#3: All hell breaks loose as the warring Predators begin their attack on the Alien brood — with the planet's inhabitants caught right in the middle! Machiko has a plan to roust all the invaders, but what can she do alone, with only a gun at her side?

#4: Action is the key word for this final issue of comicdom's best-selling direct-sale comic book series! Machiko's only allies against the ever-increasing Alien horde are a lone Predator and a man on the brink of death!

Plot

Machiko Noguchi and the ranchers.

A bizarre pod lands on the planet of Ryushi, nearby the rhynth ranching colony of Prosperity Wells, that is currently expecting the arrival of the Lector for livestock shipment. As the seeding pod begins laying Eggs, it is detected by the ranch's long-range scanners, and replacement administrator to Hiroki Shimura, Machiko Noguchi, is notified. Machiko shares a tumultuous relationship with the personnel of the ranch, and is forced to pacify a group of workers complaining to Shimura in regards to a higher pay cut.

Broken Tusk pilots his hunting party to Ryushi.

As the Lector enters Ryushi's orbit, a Yautja hunting party's shuttle lands within Prosperity Well's horizon, the group led by the Leader Broken Tusk. By nightfall, workers Ackland and Jame Roth discover dead Facehuggers and a herd of dazed rhynth. Ackland tells her to give the Facehuggers to colony doctor Kesar Revna, but to lie that they had located them in Iwa Gorge to avoid a quarantine.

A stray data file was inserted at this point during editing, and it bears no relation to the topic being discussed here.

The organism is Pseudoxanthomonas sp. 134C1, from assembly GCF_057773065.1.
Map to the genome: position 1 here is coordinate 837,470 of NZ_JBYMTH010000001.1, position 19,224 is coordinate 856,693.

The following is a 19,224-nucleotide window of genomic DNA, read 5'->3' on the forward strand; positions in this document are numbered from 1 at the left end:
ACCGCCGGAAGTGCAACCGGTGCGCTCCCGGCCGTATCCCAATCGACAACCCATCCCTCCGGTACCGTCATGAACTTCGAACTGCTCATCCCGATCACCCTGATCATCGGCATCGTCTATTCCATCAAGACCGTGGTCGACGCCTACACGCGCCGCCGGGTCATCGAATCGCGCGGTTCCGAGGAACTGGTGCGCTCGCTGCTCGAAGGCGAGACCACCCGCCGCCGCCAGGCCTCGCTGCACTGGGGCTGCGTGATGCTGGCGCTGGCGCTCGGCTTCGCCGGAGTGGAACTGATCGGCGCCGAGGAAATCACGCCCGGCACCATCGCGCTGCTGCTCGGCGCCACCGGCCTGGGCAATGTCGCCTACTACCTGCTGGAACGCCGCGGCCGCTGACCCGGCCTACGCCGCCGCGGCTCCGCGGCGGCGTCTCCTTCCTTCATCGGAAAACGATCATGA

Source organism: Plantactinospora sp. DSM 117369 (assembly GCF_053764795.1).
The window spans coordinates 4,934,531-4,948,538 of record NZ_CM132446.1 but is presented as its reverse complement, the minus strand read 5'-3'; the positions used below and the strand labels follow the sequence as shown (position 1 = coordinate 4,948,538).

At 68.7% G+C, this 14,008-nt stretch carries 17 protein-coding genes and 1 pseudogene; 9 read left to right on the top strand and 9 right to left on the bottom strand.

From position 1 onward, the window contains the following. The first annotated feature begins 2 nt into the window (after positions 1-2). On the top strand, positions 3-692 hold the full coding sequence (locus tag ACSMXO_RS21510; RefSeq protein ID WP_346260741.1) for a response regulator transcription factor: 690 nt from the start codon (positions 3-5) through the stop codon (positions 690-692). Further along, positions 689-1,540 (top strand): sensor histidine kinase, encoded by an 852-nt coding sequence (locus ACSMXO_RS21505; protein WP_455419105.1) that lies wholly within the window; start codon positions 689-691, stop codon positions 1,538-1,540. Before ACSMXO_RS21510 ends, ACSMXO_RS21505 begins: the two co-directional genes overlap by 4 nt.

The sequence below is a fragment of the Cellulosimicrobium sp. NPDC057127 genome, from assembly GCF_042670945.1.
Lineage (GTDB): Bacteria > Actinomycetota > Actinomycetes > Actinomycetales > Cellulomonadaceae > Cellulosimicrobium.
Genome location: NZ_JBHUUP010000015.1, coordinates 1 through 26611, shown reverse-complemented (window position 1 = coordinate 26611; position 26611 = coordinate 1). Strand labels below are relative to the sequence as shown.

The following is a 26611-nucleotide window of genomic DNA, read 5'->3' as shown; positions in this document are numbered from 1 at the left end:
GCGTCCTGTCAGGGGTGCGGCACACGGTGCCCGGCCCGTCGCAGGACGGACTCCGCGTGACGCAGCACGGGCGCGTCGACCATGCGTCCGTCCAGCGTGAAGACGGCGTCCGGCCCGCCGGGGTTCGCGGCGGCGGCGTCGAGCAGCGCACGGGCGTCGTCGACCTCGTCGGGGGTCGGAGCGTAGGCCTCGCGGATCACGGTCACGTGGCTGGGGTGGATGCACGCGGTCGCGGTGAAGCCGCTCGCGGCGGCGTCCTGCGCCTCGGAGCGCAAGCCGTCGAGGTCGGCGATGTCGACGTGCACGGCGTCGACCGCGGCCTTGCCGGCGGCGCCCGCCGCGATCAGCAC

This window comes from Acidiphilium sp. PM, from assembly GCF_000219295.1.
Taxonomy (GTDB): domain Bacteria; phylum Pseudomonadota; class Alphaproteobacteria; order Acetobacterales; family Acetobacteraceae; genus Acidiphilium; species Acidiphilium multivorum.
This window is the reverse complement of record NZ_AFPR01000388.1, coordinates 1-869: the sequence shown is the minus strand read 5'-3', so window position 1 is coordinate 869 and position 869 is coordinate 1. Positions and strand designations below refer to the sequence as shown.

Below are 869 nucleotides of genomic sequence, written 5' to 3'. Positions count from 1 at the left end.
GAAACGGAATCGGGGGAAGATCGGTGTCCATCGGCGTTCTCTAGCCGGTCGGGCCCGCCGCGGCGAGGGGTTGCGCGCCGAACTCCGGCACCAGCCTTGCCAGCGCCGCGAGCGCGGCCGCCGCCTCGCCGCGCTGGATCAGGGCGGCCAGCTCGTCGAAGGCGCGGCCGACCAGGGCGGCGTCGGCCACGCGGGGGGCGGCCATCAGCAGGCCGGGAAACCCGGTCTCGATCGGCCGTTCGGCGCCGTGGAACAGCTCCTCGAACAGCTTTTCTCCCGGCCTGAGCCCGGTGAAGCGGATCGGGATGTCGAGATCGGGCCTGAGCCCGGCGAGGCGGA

The leaderless hunters declares war.

A party is held in the town for the arrival of the Lector and their first rhynth export shipment to Earth, and Machiko surprises the still-disgruntled ranchers with the news of their receiving a larger cut.

Meanwhile, Dr. Revna, intrigued with the Facehugger specimens' he has received, travels to Iwa Gorge to retrieve more. However, he encounters the Predator's shuttle and is discovered by the hunters, attempting to escape on his hoverbike. However, he loses control and crashes into Broken Tusk and incapacitating him, before driving into the shuttle, causing it to explode. The party, now without a leader or a means to leave the planet, declare war on their apparent enemy.

While reading Revna's report, Machiko is surprised by pilot of the Lector, Scott and subjected to his amorous advances, to which she briskly rejects by throwing him against a wall. Apologizing to Machiko for Scott's behaviour, co-pilot Tom drives Scott back to the Lector, just in time to be captured by a horde of Xenomorphs that had managed to establish a hive, alongside a Queen, within the Lector.